Lyrid meteor shower. The Lyrids, so named because they seem to arise from the direction of the constellation Lyra, are active from April 16 to April 25 and peak overnight on April 22-23. The Lyrids are caused by debris from Comet Thatcher, which takes about 415 years to complete one orbit around the sun.


Eta Aquariid meteor shower. The Eta Aquariids are active from April 19 to May 28 and peak overnight on May 5-6. The Eta Aquariids, so named because the shooting stars appear to come from the direction of the constellation Aquarius, are one of two showers created by debris from Halley’s Comet, which takes about 76 years to orbit the sun. The other is the Orionids meteor shower.


Total solar eclipse. On July 2, people in parts of the Southern Hemisphere, including Chile and Argentina, will be able to see a total solar eclipse, when the moon passing between Earth and the sun fully blocks the sun’s light. A partial solar eclipse will be visible in parts of South America, including Ecuador, Brazil, Uruguay and Paraguay. The eclipse will start at 12:55 p.m. ET (16:55 UTC) and reach totality at 3:22 p.m. ET (19:22 UTC).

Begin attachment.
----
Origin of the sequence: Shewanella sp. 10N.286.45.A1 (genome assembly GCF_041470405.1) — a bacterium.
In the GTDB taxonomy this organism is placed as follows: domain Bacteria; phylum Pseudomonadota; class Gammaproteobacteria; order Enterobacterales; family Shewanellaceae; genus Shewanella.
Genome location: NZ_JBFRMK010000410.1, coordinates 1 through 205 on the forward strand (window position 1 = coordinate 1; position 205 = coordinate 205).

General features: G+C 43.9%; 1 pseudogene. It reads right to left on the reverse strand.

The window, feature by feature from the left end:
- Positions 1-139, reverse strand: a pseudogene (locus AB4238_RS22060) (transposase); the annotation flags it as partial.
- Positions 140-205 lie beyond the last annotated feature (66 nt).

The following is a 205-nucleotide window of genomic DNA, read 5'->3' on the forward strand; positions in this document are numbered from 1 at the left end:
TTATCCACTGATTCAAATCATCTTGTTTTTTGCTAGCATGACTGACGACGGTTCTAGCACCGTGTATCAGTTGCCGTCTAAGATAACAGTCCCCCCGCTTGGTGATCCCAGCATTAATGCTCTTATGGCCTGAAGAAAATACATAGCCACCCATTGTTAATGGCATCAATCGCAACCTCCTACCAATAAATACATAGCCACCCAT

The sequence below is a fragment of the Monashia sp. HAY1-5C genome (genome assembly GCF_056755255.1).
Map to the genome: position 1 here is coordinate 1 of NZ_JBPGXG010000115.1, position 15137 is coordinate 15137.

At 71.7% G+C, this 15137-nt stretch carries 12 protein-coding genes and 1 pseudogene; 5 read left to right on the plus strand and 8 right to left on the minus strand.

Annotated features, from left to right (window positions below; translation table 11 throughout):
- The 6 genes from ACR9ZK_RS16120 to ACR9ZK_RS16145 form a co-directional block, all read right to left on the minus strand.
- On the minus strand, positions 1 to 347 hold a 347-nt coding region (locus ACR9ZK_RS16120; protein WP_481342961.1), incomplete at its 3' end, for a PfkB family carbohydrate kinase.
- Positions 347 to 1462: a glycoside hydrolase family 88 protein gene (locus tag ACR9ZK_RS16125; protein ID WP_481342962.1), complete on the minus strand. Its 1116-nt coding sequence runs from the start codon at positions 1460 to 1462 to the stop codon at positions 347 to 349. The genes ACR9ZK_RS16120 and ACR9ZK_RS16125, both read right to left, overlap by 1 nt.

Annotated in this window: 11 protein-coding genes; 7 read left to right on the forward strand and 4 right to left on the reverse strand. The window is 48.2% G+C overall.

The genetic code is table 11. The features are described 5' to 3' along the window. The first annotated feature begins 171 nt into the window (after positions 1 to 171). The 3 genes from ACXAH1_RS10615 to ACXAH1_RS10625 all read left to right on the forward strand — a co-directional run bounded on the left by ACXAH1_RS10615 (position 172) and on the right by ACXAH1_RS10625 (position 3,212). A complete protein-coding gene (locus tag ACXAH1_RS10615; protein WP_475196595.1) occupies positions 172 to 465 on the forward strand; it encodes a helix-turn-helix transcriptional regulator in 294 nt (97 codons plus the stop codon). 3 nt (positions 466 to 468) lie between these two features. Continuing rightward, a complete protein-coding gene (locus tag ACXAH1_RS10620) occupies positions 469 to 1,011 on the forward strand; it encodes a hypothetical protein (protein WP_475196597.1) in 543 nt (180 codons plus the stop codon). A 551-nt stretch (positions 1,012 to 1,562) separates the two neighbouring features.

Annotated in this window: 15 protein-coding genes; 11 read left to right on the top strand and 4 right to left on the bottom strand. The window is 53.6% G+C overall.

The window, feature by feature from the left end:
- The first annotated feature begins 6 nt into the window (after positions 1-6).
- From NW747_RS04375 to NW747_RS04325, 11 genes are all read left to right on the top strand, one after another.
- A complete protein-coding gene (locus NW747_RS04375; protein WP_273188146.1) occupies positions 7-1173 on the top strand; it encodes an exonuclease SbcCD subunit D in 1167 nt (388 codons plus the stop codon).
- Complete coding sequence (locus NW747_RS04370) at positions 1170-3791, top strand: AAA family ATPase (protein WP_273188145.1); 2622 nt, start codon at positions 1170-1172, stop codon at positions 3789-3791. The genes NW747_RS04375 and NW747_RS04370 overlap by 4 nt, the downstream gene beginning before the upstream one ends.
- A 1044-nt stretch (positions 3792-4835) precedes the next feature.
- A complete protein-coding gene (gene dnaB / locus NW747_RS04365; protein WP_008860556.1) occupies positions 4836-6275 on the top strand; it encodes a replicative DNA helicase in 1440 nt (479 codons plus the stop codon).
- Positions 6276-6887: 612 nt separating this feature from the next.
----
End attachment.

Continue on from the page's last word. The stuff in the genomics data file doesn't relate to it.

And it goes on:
Image: Best of Year 2017: Solar Eclipse Visible Across Swath Of U.S.
A total eclipse with the 'diamond ring' effect is seen from South Mike Sedar Park on Aug. 21, 2017, in Casper, Wyoming.Justin Sullivan / Getty Images file

Partial lunar eclipse. On July 16, skywatchers across much of Asia, Europe, Africa, Australia and South America will be treated to a partial lunar eclipse that reaches its maximum at around 5:30 p.m. ET (21:30 UTC).


Perseid meteor shower. The Perseid meteor shower is typically one of the year’s brightest. These shooting stars are active from around July 17 to Aug. 24 and peak overnight on Aug. 12-13. The Perseids are caused by debris from Comet Swift-Tuttle, which orbits the sun once every 133 years.

Image: Two Perseid meteors are seen near the Andromeda Galaxy, 2nd right and the Milky Way, center, over Rocky Mountain National Park in Colorado
The Perseid meteor shower viewed from Rocky Mountain National Park in Colorado in the early morning hours of Aug. 12, 2018.Stan Honda / AFP - Getty Images